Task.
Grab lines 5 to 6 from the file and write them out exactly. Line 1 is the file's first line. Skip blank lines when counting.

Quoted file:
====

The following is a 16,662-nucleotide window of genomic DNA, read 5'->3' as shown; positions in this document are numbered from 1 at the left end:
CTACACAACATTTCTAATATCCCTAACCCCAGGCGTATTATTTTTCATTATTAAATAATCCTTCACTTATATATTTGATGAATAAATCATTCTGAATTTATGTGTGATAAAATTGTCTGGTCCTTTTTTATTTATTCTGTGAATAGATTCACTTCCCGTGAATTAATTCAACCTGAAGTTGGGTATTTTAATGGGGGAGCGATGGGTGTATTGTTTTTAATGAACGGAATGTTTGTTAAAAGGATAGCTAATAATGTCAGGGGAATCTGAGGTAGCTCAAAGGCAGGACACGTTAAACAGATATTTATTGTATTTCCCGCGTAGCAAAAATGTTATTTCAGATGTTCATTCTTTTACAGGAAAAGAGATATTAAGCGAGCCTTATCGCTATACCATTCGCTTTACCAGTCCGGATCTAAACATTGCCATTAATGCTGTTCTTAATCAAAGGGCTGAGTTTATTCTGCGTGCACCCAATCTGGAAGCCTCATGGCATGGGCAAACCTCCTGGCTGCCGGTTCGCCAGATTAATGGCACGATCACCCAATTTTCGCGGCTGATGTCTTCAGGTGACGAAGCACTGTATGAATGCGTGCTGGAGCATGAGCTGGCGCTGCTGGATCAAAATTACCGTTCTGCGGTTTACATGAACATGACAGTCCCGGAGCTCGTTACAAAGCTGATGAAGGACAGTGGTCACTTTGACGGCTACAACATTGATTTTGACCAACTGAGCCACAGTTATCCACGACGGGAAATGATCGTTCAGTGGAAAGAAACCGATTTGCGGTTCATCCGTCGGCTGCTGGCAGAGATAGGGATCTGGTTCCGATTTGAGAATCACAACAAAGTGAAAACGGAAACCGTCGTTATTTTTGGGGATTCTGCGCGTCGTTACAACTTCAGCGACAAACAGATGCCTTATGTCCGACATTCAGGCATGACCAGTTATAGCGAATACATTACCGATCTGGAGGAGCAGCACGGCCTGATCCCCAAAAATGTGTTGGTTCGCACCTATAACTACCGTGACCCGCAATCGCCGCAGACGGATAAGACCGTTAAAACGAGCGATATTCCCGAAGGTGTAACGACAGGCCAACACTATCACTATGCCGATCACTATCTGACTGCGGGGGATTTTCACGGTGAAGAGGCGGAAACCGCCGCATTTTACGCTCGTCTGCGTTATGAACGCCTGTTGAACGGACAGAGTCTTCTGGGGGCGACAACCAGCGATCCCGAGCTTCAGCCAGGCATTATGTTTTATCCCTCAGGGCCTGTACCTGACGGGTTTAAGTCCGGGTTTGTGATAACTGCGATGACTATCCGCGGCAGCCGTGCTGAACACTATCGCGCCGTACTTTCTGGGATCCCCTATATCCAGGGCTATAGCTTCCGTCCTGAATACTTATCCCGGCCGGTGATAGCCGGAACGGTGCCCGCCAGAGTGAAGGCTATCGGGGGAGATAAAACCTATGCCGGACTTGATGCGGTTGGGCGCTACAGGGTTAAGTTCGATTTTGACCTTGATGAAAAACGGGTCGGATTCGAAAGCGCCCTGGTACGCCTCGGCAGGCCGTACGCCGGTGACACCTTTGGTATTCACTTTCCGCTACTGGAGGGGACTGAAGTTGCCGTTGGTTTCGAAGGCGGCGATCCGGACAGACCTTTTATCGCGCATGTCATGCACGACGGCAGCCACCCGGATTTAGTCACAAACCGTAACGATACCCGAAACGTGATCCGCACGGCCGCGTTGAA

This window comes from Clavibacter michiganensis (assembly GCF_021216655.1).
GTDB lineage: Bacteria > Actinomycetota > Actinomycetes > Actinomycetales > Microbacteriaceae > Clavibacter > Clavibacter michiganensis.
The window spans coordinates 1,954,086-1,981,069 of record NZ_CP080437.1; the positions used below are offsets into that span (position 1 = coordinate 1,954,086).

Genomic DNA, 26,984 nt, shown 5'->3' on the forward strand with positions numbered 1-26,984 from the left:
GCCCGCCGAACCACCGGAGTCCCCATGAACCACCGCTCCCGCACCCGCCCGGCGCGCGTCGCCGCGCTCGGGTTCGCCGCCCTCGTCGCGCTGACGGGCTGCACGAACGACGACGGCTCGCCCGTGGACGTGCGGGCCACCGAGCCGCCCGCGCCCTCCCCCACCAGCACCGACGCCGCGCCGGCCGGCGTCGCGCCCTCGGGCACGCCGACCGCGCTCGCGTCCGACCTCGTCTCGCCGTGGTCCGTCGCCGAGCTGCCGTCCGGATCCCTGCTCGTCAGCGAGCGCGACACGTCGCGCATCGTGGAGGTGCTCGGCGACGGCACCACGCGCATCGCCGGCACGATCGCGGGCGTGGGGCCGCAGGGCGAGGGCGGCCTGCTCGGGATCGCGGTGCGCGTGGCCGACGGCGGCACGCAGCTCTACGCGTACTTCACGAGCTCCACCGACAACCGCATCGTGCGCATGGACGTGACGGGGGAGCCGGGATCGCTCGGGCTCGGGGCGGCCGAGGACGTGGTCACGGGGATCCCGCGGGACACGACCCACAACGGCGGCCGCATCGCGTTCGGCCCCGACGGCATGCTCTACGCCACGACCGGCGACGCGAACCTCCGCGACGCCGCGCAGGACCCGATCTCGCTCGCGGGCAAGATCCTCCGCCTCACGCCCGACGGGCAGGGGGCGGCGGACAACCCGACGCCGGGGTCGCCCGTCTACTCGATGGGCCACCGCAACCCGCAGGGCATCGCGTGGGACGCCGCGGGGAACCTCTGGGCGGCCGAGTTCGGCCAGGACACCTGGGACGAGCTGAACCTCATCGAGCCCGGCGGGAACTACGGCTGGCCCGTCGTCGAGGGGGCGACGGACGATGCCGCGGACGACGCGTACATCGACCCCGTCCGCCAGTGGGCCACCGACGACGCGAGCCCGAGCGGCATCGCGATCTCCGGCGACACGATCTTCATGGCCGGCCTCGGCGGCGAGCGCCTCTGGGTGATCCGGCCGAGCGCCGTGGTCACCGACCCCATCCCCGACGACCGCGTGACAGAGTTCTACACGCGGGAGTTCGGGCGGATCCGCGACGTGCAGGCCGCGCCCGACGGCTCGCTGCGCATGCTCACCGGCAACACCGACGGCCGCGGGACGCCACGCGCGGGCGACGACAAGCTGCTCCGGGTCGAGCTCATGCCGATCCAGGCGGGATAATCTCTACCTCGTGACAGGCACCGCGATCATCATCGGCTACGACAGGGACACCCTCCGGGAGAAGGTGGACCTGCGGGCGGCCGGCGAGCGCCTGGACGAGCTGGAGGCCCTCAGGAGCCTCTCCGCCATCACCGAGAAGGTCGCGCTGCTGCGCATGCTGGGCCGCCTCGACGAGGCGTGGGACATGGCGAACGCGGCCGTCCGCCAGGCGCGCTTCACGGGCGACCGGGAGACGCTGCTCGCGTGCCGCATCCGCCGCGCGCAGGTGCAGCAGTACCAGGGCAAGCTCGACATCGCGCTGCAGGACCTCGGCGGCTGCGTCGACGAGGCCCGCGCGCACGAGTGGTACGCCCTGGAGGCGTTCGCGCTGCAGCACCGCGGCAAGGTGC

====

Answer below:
The window spans coordinates 1,954,086-1,981,069 of record NZ_CP080437.1; the positions used below are offsets into that span (position 1 = coordinate 1,954,086).

Genomic DNA, 26,984 nt, shown 5'->3' on the forward strand with positions numbered 1-26,984 from the left: